wiki:FiberLoop

Using Ruby 1.9 Fibers to drive your apps (uWSGI >=0.9.7-dev)

In the uWSGI Rack plugin a LoopEngine for ruby 1.9 fibers is available.

Fibers are a form of coroutine, useful for implementing cooperative multitasking in your apps.

Quickstart

First of all we have to compile the uWSGI server core

python uwsgiconfig --build core

Then we will build the rack plugin

python uwsgiconfig --plugin plugins/rack core

(do not remove the latest 'core' arg, otherwise the world will be destroyed)

If your ruby 1.9 installation is not on the system path you can force a specific ruby interpreter with:

UWSGICONFIG_RUBYPATH=/opt/ruby/bin/ruby python uwsgiconfig.py --plugin plugins/rack core

Finally compile the fiber plugin

python uwsgiconfig --plugin plugins/fiber core

In debian sid you can use something like this:

python uwsgiconfig.py --build core
UWSGICONFIG_RUBYPATH="ruby1.9.1" python uwsgiconfig.py --plugin plugins/rack core
UWSGICONFIG_RUBYPATH="ruby1.9.1" python uwsgiconfig.py --plugin plugins/fiber core

Now we write a rack app (call it fibers.ru) that will print the first 10 numbers but suspends its execution after every iteration to allow other requests to be accepted

require 'fiber'
class SuspendingBody

        def each
                for i in 1..10
                        yield "number: #{i}\n"
                        Fiber.yield
                end
        end

end

class RackFoo

        def call(env)
                [200, { 'Content-Type' => 'text/plain'}, SuspendingBody.new]
        end

end

run RackFoo.new

Now run uWSGI with 20 async cores (or use a higher value).

This time we will a use a yaml configuration file (call it fibers.yml)

uwsgi:
  plugins:              rack, fiber
  socket:               127.0.0.1:3031
  rack:                 fibers.ru
  post-buffering:       4096
  async:                20
  loop:                 fiber

Now run uWSGI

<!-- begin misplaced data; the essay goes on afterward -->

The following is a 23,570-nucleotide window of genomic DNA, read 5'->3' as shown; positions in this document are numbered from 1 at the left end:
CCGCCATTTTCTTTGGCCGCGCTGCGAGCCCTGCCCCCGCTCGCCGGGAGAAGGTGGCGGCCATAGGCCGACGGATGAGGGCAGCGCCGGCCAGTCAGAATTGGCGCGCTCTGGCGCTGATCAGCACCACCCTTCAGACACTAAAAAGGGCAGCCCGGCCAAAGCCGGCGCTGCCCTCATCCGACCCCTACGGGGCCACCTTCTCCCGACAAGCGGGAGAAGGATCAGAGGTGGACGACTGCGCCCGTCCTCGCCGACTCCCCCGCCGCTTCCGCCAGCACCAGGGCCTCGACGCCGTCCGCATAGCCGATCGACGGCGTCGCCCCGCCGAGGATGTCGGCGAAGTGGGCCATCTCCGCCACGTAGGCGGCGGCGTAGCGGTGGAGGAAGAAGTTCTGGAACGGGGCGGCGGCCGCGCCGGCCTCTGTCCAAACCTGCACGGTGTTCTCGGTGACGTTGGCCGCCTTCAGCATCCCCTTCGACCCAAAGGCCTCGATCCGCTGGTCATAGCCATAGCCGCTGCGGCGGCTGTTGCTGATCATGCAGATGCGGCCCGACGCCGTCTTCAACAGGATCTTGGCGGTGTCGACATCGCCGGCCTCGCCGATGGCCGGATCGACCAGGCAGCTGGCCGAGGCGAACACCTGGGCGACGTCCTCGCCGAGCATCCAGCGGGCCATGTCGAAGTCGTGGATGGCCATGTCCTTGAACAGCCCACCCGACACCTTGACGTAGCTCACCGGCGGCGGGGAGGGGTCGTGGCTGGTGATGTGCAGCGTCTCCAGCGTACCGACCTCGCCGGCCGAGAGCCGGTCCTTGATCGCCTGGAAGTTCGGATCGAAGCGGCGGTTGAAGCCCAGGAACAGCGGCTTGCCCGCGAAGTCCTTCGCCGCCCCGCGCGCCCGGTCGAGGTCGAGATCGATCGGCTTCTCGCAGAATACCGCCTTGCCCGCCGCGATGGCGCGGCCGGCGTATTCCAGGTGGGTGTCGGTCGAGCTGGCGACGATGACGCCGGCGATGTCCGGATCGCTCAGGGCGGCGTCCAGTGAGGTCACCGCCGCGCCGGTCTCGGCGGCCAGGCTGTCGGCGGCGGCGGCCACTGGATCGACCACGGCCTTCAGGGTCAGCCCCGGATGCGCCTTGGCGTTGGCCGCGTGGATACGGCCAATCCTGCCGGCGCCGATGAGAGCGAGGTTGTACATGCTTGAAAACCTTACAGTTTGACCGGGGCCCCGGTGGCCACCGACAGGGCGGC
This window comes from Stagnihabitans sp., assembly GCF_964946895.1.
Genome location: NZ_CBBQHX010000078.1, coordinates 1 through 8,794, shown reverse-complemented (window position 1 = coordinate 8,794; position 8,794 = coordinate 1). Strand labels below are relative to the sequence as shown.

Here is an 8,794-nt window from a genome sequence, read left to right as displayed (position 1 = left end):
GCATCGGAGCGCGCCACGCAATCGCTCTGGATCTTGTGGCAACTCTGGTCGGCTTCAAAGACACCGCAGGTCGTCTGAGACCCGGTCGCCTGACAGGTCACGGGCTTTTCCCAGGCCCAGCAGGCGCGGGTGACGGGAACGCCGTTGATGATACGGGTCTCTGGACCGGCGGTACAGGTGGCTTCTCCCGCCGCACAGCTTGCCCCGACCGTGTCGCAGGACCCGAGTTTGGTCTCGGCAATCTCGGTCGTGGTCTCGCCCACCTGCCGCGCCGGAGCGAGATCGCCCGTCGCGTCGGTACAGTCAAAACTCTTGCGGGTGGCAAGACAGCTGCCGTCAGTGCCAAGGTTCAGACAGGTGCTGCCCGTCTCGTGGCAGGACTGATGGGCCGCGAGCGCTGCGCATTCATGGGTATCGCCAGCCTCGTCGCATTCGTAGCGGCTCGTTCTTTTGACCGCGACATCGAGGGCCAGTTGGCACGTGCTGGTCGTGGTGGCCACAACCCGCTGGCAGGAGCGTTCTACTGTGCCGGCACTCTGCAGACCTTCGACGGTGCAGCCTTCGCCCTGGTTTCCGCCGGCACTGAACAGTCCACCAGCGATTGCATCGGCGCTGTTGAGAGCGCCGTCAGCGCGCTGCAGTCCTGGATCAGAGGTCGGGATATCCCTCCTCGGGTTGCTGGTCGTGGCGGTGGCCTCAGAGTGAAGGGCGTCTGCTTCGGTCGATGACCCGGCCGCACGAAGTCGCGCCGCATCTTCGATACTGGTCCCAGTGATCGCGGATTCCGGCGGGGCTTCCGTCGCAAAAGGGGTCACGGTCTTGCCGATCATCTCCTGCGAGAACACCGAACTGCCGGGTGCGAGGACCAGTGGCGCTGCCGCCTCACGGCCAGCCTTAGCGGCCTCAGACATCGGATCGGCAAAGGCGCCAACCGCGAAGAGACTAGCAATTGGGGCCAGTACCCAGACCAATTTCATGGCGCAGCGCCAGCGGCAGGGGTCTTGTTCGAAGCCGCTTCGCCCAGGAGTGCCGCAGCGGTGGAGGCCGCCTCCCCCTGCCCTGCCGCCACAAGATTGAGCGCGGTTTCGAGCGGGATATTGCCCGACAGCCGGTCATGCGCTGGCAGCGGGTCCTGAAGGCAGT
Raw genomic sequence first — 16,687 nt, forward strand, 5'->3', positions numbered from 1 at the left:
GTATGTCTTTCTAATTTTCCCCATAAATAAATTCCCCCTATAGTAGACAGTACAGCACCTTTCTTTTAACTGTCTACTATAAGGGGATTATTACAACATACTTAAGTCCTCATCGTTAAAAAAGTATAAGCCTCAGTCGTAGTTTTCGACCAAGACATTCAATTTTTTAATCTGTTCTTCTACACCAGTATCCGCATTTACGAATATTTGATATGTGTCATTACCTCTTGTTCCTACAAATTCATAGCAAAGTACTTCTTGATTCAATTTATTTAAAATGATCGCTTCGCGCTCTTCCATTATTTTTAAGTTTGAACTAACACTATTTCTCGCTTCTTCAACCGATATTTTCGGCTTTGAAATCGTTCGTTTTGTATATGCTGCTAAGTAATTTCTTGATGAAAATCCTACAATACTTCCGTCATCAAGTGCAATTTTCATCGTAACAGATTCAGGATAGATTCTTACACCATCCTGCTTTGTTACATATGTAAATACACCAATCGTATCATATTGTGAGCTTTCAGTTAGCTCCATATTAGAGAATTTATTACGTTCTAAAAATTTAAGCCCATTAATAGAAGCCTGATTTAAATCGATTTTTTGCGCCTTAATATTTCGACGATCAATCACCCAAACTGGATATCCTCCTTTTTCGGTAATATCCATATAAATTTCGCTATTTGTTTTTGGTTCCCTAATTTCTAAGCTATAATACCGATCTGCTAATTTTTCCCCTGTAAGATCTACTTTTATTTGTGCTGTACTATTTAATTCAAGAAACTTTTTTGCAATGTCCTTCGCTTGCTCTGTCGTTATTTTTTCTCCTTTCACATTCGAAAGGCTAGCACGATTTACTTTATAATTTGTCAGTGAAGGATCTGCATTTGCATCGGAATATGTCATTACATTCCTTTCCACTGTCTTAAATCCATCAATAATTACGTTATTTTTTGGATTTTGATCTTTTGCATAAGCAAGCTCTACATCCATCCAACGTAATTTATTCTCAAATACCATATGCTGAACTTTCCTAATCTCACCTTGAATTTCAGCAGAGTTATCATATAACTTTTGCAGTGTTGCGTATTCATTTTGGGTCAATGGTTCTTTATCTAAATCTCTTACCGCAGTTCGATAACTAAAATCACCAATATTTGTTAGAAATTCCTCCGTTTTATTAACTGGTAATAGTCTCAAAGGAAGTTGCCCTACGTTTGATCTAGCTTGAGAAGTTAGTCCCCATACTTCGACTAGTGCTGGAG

./uwsgi fibers.yml

Sleeping and non-blocking-io

You can use the uWSGI api to combien fibers with non-blocking io and sleeping

For sleep without blocking you use UWSGI.async_sleep(secs) function

require 'fiber'
class SuspendingBody

        def each
                for i in 1..10
                        yield "number: #{i}\n"
                        UWSGI.async_sleep(3)
                        Fiber.yield
                end
        end

end

class RackFoo

        def call(env)
                [200, { 'Content-Type' => 'text/plain'}, SuspendingBody.new]
        end

end

run RackFoo.new

For non-blocking-io you can use the async_connect, wait_fd_read, wait_fd_write

The following example will async sleep 3 times then will connect to a http server and returns the output. (it is a bit complex, but should cover 99% of the uses)

require 'fiber'
class SuspendingBody

        def each
                for i in 1..3
                        yield "number: #{i}\n"
                        UWSGI.async_sleep(1)
                        puts "sleep..."
                        Fiber.yield
                end

                fd = UWSGI.async_connect("81.174.68.52:80")
                UWSGI.wait_fd_write(fd, 3)
                Fiber.yield
                io = IO.new(fd)
                puts "connected"
                io.syswrite("GET /uwsgi/export/1081%3A362d695b2f25/plugins/fiber/fiber.c HTTP/1.0\r\n")
                io.syswrite("Host: projects.unbit.it\r\n")
                io.syswrite("\r\n")

                UWSGI.wait_fd_read(fd, 3)
                Fiber.yield

                puts "data available"

                begin
                while body = io.sysread(fd)
                        yield body
                        Fiber.yield
                end
                rescue
                end

                io.close
        end

end

class RackFoo

        def call(env)
                [200, { 'Content-Type' => 'text/plain'}, SuspendingBody.new]
        end

end

run RackFoo.new

Framework support

Sinatra has been tested with fibers. You can stream response in this way (simply return an object that respond to "each" method):

require 'fiber'
require 'sinatra'

get '/hi' do

   class Response
        def each
                for i in 1..10
                        yield "ciao<br/>"
                        Fiber.yield
                end
        end
   end

   Response.new
end

run Sinatra::Application

REMEMBER !!!

Coroutines are for increasing "concurrency" of your app, they do not allow you to execute code faster !!!